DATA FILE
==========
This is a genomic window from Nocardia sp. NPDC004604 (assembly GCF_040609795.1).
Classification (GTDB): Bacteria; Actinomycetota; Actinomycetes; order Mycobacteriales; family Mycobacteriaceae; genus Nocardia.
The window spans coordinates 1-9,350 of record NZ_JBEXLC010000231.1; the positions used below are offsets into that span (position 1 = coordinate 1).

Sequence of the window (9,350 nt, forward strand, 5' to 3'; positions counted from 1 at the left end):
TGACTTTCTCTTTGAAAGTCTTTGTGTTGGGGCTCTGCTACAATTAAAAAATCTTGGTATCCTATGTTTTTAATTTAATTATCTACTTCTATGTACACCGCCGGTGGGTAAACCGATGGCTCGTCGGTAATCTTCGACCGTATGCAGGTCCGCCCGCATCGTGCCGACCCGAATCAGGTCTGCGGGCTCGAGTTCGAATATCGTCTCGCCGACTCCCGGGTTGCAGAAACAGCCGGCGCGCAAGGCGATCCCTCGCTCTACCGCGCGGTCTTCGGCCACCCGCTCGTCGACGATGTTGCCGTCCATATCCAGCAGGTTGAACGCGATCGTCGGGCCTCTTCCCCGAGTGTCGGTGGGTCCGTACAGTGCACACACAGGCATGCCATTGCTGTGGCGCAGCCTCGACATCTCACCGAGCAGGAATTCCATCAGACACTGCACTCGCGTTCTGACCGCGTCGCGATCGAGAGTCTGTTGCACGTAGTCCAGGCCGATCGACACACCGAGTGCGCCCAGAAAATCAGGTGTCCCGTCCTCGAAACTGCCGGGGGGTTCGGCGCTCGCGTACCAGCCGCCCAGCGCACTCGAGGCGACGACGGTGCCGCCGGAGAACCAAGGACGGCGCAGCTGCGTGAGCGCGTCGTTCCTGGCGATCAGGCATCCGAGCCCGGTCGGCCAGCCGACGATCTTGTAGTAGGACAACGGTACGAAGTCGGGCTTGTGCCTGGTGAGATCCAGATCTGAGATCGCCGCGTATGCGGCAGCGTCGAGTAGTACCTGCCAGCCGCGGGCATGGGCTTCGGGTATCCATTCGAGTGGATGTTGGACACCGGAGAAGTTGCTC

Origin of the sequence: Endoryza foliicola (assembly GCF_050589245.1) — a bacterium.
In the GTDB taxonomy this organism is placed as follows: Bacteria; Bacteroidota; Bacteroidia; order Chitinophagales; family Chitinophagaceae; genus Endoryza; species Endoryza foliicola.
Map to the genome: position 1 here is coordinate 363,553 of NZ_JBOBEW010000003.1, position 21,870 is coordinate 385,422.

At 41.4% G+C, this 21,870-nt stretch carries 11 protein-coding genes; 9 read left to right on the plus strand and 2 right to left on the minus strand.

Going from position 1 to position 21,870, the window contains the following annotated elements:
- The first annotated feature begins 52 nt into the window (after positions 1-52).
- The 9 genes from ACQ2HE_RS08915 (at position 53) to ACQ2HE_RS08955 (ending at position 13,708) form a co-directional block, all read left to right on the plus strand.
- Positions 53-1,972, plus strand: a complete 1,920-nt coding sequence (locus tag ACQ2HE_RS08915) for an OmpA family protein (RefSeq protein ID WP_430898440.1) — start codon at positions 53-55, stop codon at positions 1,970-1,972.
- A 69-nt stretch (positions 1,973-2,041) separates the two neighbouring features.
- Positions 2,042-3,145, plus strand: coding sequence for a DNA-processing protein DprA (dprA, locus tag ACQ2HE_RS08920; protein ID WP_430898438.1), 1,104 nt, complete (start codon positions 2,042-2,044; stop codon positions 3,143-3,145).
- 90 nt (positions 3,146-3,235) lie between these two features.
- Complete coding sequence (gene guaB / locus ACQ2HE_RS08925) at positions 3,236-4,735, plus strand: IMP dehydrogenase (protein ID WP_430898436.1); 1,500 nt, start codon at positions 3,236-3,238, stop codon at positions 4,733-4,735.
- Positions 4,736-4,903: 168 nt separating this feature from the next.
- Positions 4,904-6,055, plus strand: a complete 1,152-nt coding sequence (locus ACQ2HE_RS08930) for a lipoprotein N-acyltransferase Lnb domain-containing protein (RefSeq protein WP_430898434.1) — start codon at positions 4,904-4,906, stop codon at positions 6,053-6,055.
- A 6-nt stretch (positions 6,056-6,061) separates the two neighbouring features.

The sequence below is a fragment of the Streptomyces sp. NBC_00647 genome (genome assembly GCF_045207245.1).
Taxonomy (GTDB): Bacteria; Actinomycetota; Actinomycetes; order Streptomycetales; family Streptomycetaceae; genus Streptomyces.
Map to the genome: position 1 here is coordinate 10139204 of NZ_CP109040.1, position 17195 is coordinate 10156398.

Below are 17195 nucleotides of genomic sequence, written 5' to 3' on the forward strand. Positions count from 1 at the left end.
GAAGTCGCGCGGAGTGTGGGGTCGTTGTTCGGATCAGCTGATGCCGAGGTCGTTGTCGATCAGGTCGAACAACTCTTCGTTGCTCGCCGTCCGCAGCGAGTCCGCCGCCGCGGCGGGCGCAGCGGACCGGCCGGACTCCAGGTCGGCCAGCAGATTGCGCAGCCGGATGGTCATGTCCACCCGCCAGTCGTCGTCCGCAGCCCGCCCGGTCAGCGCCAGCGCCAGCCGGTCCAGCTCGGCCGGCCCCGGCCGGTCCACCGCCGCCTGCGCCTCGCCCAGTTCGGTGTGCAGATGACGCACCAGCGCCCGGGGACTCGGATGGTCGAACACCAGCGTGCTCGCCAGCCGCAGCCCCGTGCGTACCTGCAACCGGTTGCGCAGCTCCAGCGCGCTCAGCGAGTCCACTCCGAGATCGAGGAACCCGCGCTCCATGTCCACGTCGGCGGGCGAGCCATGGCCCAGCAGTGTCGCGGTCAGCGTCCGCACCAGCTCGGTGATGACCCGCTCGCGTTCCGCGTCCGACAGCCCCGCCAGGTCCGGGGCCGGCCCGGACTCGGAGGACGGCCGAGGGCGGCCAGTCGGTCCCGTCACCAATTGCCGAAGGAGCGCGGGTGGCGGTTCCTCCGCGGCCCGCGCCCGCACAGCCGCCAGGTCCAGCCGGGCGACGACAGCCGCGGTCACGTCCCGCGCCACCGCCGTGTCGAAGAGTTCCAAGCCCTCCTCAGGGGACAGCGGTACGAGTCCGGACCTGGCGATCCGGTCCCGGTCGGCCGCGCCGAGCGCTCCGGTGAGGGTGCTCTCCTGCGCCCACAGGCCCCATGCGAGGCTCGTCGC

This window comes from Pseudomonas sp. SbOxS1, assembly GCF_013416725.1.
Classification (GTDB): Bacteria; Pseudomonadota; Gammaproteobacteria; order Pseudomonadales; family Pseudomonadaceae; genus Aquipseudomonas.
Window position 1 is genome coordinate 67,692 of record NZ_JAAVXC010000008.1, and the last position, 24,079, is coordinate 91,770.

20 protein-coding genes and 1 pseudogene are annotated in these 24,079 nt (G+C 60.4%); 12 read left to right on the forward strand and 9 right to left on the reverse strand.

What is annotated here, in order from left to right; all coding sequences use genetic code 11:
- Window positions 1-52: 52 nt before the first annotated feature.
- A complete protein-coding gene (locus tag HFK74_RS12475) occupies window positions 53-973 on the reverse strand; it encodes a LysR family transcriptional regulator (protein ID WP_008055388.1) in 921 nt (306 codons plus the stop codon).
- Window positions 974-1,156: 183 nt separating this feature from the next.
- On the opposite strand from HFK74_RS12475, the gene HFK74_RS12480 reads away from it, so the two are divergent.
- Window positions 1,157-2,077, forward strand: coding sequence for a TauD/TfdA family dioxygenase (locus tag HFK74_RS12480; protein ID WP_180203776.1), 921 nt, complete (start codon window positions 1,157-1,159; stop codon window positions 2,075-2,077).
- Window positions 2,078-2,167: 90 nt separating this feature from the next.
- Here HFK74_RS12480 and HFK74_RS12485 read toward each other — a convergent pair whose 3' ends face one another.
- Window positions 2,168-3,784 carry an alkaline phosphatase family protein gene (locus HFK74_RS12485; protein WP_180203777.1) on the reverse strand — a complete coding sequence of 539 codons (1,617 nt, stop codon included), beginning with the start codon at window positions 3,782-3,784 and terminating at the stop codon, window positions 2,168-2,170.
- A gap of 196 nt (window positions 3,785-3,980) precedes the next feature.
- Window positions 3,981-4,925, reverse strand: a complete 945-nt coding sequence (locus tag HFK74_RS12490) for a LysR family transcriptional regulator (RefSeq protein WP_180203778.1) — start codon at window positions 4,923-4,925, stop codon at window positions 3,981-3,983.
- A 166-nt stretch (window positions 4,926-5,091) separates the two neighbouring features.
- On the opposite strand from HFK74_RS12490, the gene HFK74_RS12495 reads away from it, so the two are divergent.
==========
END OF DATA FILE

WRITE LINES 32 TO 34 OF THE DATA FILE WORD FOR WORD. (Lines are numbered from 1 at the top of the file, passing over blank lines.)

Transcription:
- A complete protein-coding gene (locus tag HFK74_RS12475) occupies window positions 53-973 on the reverse strand; it encodes a LysR family transcriptional regulator (protein ID WP_008055388.1) in 921 nt (306 codons plus the stop codon).
- Window positions 974-1,156: 183 nt separating this feature from the next.
- On the opposite strand from HFK74_RS12475, the gene HFK74_RS12480 reads away from it, so the two are divergent.